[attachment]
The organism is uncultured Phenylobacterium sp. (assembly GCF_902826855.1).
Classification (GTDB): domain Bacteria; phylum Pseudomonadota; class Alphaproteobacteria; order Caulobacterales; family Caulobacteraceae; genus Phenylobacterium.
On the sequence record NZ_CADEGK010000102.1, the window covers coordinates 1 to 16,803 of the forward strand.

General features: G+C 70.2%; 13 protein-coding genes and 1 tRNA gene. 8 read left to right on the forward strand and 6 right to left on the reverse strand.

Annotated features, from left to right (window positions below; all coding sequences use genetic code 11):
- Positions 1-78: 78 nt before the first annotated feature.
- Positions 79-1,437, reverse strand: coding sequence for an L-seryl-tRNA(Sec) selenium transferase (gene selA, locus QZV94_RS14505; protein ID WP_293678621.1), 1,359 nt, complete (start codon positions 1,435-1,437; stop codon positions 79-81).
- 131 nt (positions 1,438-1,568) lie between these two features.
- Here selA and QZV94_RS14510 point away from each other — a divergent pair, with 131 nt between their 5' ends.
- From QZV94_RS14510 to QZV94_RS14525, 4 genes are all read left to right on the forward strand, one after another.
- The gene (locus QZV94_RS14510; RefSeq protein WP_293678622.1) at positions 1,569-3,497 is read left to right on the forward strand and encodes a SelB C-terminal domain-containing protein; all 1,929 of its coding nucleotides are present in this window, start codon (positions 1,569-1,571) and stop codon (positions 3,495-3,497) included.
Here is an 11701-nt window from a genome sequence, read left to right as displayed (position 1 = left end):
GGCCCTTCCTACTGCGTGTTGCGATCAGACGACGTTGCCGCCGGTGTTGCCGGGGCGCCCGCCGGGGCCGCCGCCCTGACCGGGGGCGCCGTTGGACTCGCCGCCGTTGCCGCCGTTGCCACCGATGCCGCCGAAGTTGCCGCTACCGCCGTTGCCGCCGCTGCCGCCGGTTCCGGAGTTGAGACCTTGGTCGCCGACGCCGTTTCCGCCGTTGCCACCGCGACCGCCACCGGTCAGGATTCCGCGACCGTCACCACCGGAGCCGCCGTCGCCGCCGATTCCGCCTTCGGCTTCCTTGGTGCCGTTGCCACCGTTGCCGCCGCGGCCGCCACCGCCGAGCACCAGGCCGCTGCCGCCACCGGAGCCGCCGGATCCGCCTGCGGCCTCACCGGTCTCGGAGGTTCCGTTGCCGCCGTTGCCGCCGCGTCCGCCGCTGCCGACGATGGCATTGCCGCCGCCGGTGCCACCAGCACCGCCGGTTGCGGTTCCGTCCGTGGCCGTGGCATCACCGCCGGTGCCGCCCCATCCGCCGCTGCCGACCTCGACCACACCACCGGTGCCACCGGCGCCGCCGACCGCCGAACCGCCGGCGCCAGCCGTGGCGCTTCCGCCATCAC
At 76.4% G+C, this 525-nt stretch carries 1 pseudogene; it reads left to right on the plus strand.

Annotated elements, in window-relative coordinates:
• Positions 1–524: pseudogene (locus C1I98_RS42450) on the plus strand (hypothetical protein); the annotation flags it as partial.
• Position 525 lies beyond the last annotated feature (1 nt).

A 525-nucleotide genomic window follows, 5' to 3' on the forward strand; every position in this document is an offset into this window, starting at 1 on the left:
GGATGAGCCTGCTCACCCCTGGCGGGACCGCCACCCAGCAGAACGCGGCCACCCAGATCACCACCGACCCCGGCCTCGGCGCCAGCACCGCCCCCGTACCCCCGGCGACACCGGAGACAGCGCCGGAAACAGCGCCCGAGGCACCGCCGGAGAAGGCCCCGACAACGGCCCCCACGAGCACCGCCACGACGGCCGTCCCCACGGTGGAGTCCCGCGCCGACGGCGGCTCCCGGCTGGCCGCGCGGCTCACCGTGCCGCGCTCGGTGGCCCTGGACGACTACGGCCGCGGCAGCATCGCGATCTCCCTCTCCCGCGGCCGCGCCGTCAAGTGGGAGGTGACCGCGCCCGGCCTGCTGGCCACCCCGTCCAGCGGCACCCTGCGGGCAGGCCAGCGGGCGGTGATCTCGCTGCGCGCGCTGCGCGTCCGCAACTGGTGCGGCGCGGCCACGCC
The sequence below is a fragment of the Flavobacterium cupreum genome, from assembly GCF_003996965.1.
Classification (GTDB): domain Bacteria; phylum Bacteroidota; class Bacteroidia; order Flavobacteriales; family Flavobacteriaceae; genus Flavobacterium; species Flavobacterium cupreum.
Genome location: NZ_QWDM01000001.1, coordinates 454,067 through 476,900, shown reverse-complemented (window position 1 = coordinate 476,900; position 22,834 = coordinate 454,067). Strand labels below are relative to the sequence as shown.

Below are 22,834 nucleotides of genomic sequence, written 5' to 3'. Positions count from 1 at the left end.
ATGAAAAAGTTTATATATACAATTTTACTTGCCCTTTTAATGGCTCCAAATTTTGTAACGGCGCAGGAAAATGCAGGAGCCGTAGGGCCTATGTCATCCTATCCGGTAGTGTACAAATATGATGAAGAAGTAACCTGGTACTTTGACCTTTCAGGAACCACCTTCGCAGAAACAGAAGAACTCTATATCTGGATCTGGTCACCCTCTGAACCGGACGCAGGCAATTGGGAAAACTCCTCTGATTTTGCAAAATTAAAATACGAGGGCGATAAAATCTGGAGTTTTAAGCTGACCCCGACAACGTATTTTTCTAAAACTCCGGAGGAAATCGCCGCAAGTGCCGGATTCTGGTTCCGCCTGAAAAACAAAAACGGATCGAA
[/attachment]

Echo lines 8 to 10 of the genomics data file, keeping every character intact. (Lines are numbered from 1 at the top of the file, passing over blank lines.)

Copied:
- 131 nt (positions 1,438-1,568) lie between these two features.
- Here selA and QZV94_RS14510 point away from each other — a divergent pair, with 131 nt between their 5' ends.
- From QZV94_RS14510 to QZV94_RS14525, 4 genes are all read left to right on the forward strand, one after another.